It was my mistake. I ignored emotions because I saw them as unimportant fluff. I thought I knew what “true” fulfillment was because I felt it. Further, I ignored the other tacit values that scientifically lead to a fulfilling life. This mindset of achievement at all costs pervades my peer group.

That’s why meditation, gratitude, contentment, compassion, and other “transcendent” words sound meaningless (if not blasphemous) to high achievers. They all require an experience to comprehend their value, and it’s one that we are innately defending against. To be content means to lose your edge (or, that’s what they believe).

In reality, a fulfilling life recognizes and accepts the roles of both knowledge types to become a complete person. Wisdom might be hard to understand without personally experiencing it, but it doesn’t make it any less important.

That is, if your goal is to live a fulfilling life. That’s up to you.

A Takeaway in Wisdom Form

Sometimes, you must do a thing that you don’t entirely understand. Open your mind, and try it out. It may become the most important experience in your life.

And if it doesn’t seem like it’s worth the risk, think about why it isn’t. Maybe drugs for spiritual enlightenment seems way too dangerous: I can understand that. But try to tacitly understand its importance for others, even if you don’t agree. The world’s experiences are vast and varied, and though some aren’t for you, they might mean something to another.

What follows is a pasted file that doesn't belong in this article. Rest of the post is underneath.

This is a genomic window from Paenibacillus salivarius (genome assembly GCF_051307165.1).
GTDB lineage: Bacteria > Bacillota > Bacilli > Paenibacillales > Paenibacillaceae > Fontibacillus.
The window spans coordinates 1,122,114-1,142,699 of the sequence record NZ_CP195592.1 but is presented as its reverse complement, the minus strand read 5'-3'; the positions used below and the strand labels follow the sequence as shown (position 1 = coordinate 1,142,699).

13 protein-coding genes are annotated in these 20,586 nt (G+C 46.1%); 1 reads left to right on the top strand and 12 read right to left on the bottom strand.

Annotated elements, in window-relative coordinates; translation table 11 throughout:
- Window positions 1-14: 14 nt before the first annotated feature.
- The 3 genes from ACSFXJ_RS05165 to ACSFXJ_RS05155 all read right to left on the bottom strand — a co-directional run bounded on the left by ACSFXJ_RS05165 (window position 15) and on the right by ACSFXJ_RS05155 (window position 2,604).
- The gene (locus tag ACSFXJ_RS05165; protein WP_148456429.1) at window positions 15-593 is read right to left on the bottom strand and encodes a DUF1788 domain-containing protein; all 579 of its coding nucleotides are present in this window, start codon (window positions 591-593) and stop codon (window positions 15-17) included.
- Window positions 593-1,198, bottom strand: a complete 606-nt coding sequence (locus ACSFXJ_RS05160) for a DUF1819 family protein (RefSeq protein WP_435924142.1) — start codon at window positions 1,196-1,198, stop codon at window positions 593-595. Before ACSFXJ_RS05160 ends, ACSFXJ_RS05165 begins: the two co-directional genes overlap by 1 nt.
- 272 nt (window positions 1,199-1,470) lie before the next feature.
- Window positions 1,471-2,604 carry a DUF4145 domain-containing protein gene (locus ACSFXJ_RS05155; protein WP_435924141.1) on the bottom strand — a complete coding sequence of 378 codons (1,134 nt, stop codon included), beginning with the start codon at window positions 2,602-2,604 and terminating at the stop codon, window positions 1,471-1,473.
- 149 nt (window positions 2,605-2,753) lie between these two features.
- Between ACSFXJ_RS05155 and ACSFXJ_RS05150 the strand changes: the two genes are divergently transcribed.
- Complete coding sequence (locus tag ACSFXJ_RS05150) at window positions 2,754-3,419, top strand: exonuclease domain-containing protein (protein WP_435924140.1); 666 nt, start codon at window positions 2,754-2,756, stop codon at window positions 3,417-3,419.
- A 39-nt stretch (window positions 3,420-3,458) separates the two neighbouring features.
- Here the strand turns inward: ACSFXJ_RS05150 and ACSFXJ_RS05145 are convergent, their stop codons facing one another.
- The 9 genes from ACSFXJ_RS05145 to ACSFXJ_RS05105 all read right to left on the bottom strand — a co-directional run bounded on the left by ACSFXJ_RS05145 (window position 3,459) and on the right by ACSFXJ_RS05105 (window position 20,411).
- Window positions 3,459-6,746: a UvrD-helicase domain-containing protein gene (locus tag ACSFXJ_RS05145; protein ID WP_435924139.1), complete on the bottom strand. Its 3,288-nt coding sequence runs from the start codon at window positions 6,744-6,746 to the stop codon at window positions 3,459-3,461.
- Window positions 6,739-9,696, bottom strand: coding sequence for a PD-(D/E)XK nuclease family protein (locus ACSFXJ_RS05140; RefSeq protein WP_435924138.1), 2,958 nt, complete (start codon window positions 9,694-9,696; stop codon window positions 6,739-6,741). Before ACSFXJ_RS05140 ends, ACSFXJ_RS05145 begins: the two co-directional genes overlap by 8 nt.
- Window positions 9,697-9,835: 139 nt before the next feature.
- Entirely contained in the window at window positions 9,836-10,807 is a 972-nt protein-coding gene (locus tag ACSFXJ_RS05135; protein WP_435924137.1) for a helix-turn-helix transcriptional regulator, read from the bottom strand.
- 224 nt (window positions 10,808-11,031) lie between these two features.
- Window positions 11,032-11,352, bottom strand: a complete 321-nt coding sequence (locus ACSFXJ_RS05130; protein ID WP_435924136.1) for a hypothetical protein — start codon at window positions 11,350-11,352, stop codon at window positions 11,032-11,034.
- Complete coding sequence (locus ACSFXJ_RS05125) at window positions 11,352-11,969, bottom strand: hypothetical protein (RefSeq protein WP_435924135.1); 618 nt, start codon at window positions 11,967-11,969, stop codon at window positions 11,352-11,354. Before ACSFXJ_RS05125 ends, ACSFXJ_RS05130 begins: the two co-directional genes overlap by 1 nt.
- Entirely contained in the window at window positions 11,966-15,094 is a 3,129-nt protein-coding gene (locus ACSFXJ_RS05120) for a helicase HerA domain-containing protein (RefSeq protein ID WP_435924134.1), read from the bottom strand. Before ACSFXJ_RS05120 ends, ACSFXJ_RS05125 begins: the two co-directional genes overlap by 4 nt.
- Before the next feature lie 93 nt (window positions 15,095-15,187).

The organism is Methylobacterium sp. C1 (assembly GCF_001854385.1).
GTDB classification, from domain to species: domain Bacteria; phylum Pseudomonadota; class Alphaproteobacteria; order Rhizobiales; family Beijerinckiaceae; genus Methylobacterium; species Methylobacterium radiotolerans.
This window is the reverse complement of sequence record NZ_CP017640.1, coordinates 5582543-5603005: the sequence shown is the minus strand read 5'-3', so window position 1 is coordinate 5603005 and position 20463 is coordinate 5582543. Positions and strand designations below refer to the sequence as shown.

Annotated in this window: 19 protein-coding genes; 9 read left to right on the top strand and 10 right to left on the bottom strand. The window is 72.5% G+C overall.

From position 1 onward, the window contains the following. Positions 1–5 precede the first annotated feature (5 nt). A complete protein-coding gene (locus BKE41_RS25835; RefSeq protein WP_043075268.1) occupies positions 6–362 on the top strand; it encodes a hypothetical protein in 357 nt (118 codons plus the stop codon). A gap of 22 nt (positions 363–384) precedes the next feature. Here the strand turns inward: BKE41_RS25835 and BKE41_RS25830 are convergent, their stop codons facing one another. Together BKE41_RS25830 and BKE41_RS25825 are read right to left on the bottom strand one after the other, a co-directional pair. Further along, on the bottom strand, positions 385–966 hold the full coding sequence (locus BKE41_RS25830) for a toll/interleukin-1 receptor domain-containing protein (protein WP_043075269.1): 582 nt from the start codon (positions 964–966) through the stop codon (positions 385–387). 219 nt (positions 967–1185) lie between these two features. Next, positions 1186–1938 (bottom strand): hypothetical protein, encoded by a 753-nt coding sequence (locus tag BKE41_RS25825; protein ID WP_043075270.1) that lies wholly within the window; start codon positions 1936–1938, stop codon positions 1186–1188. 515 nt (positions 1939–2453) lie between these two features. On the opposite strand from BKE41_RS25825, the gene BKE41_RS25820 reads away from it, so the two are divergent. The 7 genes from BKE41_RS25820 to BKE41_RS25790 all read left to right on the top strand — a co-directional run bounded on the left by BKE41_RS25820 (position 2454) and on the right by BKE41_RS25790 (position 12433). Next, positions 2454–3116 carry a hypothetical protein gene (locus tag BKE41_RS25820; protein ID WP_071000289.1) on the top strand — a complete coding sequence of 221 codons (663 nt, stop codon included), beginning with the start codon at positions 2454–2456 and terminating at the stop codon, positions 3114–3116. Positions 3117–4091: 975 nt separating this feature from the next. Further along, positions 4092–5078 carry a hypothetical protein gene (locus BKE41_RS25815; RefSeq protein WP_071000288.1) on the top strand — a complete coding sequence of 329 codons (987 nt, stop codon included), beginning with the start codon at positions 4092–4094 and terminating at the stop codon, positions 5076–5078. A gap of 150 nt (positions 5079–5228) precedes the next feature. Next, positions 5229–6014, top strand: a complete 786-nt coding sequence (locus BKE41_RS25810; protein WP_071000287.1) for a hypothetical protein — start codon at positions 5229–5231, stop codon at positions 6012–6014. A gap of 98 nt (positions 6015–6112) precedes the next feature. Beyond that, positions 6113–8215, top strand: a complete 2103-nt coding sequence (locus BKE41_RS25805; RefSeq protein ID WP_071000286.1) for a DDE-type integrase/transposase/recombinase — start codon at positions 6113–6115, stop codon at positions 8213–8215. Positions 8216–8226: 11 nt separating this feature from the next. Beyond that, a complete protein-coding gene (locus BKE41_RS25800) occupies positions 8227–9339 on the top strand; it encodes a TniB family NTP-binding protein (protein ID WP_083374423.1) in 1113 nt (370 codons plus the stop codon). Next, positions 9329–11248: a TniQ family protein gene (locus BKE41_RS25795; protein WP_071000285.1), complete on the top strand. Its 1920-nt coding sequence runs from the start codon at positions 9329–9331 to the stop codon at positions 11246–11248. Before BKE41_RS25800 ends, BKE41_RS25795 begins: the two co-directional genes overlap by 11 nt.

Remember that knowledge is both explicit and tacit, and you will be able to appreciate the entire world.

(Thank you Nathan Kontny, for bringing the story of Robert Christison to my attention)


  1. This is an excerpt from page 666 (scary!) in the Boston Medical and Surgical Journal, Volume 165. The rest of the book is not so interesting.
  2. From the Encyclopaedia Britannica, 1899.
  3. Explicit Knowledge, as defined by Wikipedia and its sources.
  4. From Scientist-Philosopher Michael Polanyi’s magnum opus, Personal Knowledge (1958)
  5. This Christison story was from the book Who Goes First?: The Story of Self-Experimentation in Medicine. Some stories therein are slightly less successful.